Mise-en-scène is a term that is commonly used in cinema and theater, but is also relevant in the world of comics. In his book Film Art: An Introduction, author David Bordwell points out the power of this mysterious word: “Of all film techniques, mise-en-scène is the one that viewers notice most” (p. 112).
Why is this? Translated, this French word literally means “put into the scene.” Mise-en-scène refers to everything that exists within any given frame of a movie, or any given panel of a comic; this can include the lighting, setting, space, costumes, and design of the panel. Anything that is viewable by the reader that contributes to the scene is a part of the mise-en-scène. For this reason, mise-en-scène tends to be what readers or movie viewers remember most about a certain piece.
Take this first example, a panel from the first issue of Planetary. Here, lighting is the crucial element of the mise-en-scène. The snowflake multiverse that takes up the majority of the space also supplies the light for the space, casting long shadows on the ground and making only the silhouette of the figure visible. However, the character’s design is also important to the mise-en-scène, as the reader can see the deadly talons contrasting against the bright light of the background. Because there is so little action taking place in the image, the spacing of the character, the multiverse snowflake, and even the speech bubbles themselves become important. The location of these separate items help accent the deep space portrayed in the panel.
Another example of how different elements combine to form the mise-en-scène of a comic book can be seen in Frank Miller’s Daredevil: The Man Without Fear. In this panel, Daredevil looms front and center, charging the reader. His costume is hugely contributory to the overall impression of the scene, as well as the comic run as a whole. The design for this early costume became so iconic that it was even used in the Netflix TV series Daredevil. Once again, lighting makes a large contribution to the mise-en-scène. To portray the dark, gritty themes of the Daredevil comic, bleak, faint light sources and a dreary color palette is chosen. The setting is also emphasized; the dirty shipyard that Daredevil runs through is littered with trash that drifts in the wind, and the silhouettes of crates and boxes stack and dot the background.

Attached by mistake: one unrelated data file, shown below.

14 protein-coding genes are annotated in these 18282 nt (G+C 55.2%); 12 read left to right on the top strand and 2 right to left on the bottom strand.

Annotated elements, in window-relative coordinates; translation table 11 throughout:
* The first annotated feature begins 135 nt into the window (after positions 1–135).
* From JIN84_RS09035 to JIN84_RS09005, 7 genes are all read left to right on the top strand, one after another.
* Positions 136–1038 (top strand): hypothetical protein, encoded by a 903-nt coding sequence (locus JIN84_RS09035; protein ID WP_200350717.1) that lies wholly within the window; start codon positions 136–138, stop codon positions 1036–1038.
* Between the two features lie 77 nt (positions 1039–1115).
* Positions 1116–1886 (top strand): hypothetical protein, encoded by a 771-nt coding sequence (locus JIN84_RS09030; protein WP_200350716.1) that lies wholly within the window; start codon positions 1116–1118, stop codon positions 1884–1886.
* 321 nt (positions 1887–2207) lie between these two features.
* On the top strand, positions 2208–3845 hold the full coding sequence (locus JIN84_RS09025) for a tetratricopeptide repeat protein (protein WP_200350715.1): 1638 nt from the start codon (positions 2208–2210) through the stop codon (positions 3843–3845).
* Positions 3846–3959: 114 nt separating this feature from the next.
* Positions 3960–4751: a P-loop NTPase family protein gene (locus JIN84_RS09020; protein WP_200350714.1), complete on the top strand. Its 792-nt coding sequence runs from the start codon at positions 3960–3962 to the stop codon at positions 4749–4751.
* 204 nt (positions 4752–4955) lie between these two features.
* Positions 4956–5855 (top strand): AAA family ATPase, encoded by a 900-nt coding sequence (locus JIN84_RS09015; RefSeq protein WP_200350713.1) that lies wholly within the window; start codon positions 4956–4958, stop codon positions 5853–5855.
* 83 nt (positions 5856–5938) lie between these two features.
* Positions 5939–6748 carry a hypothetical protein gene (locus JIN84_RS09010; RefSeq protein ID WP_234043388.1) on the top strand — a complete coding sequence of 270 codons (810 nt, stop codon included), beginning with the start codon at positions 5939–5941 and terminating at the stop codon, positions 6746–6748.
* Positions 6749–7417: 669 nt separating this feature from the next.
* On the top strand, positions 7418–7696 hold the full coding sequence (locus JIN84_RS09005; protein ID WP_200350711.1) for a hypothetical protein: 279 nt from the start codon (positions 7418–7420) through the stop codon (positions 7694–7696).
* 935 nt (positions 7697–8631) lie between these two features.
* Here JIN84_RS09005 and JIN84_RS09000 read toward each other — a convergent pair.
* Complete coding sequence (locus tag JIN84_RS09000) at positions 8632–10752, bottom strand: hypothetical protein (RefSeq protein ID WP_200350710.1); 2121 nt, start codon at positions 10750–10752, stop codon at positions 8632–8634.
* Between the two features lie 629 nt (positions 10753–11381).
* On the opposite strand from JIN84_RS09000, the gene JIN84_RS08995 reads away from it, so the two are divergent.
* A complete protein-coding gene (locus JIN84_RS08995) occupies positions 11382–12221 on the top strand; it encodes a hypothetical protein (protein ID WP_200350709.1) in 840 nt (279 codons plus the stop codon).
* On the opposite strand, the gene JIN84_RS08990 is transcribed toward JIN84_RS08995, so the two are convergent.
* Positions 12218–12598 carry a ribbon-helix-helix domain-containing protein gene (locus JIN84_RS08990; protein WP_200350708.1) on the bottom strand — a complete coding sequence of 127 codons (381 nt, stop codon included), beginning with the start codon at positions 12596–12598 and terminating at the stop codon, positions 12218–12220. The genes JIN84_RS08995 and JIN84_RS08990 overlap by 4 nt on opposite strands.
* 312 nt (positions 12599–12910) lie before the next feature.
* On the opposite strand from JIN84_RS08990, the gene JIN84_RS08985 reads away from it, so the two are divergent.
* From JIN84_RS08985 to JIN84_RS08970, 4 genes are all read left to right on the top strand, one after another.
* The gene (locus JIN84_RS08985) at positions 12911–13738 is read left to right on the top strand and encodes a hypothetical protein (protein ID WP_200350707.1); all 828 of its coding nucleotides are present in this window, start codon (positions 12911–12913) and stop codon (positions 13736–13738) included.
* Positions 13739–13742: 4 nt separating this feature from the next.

As a final example of mise-en-scène, observe a panel from Saga, illustrated by Fiona Staples. Here, the lighting is stale and clearly artificial. The reader’s eye is instantly drawn to the character on the toilet, and costume and character design become most significant. The unique shape of the character and position of his body in the panel make the mise-en-scène feel alien and almost intrusive.
Hopefully these three examples show how mise-en-scène can be implemented in a variety of ways. To the reader, mise-en-scène is everything that can be noticed; from lighting and character design to space and setting. Mise-en-scène is hugely significant to the overall feel of a comic run and can create lasting effects on both the reader and the comic’s reception.
Bordwell, D., & Thompson, K. (2008). Film art: An introduction (8th ed., p. 112). Boston: McGraw Hill.
Moura, G. (2014, July 1). Elements of Cinema. Retrieved September 30, 2015, from http://www.elementsofcinema.com/directing/mise-en-scene-in-films/
MISE-EN-SCENE. (2010, March 2). Retrieved September 30, 2015, from http://collegefilmandmediastudies.com/mise-en-scene-2/